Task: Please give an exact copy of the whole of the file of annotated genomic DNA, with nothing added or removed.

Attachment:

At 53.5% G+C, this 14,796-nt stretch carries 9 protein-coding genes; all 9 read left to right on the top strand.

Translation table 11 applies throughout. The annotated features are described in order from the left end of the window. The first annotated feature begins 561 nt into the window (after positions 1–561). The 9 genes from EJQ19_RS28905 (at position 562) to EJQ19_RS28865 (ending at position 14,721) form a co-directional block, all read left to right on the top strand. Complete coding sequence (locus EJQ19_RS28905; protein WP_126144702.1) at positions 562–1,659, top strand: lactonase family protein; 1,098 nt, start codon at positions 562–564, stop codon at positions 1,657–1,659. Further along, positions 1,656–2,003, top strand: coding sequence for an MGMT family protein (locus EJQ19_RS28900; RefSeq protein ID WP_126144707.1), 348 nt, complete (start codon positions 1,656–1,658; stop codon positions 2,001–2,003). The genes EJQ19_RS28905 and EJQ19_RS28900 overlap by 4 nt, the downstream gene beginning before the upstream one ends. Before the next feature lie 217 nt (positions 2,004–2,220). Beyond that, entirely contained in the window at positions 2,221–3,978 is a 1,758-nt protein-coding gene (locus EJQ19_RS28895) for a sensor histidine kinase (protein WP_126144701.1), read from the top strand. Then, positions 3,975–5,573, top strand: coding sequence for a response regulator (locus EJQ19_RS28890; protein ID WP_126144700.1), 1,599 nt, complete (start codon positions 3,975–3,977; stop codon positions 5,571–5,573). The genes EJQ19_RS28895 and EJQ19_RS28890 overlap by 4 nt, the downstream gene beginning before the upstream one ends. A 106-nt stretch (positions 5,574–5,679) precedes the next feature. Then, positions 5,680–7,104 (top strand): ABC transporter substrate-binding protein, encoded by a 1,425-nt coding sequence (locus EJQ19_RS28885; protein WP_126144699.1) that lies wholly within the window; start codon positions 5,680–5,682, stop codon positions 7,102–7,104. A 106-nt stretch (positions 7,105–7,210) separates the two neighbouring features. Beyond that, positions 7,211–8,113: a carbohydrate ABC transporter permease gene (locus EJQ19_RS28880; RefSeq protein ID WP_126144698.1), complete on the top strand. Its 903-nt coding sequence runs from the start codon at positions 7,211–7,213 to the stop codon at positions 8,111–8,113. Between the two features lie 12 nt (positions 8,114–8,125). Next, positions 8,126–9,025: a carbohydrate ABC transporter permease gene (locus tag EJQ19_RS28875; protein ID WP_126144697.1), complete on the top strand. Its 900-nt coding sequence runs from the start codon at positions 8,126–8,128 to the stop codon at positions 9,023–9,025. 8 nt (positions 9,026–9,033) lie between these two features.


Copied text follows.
At 53.5% G+C, this 14,796-nt stretch carries 9 protein-coding genes; all 9 read left to right on the top strand.

Translation table 11 applies throughout. The annotated features are described in order from the left end of the window. The first annotated feature begins 561 nt into the window (after positions 1–561). The 9 genes from EJQ19_RS28905 (at position 562) to EJQ19_RS28865 (ending at position 14,721) form a co-directional block, all read left to right on the top strand. Complete coding sequence (locus EJQ19_RS28905; protein WP_126144702.1) at positions 562–1,659, top strand: lactonase family protein; 1,098 nt, start codon at positions 562–564, stop codon at positions 1,657–1,659. Further along, positions 1,656–2,003, top strand: coding sequence for an MGMT family protein (locus EJQ19_RS28900; RefSeq protein ID WP_126144707.1), 348 nt, complete (start codon positions 1,656–1,658; stop codon positions 2,001–2,003). The genes EJQ19_RS28905 and EJQ19_RS28900 overlap by 4 nt, the downstream gene beginning before the upstream one ends. Before the next feature lie 217 nt (positions 2,004–2,220). Beyond that, entirely contained in the window at positions 2,221–3,978 is a 1,758-nt protein-coding gene (locus EJQ19_RS28895) for a sensor histidine kinase (protein WP_126144701.1), read from the top strand. Then, positions 3,975–5,573, top strand: coding sequence for a response regulator (locus EJQ19_RS28890; protein ID WP_126144700.1), 1,599 nt, complete (start codon positions 3,975–3,977; stop codon positions 5,571–5,573). The genes EJQ19_RS28895 and EJQ19_RS28890 overlap by 4 nt, the downstream gene beginning before the upstream one ends. A 106-nt stretch (positions 5,574–5,679) precedes the next feature. Then, positions 5,680–7,104 (top strand): ABC transporter substrate-binding protein, encoded by a 1,425-nt coding sequence (locus EJQ19_RS28885; protein WP_126144699.1) that lies wholly within the window; start codon positions 5,680–5,682, stop codon positions 7,102–7,104. A 106-nt stretch (positions 7,105–7,210) separates the two neighbouring features. Beyond that, positions 7,211–8,113: a carbohydrate ABC transporter permease gene (locus EJQ19_RS28880; RefSeq protein ID WP_126144698.1), complete on the top strand. Its 903-nt coding sequence runs from the start codon at positions 7,211–7,213 to the stop codon at positions 8,111–8,113. Between the two features lie 12 nt (positions 8,114–8,125). Next, positions 8,126–9,025: a carbohydrate ABC transporter permease gene (locus tag EJQ19_RS28875; protein ID WP_126144697.1), complete on the top strand. Its 900-nt coding sequence runs from the start codon at positions 8,126–8,128 to the stop codon at positions 9,023–9,025. 8 nt (positions 9,026–9,033) lie between these two features.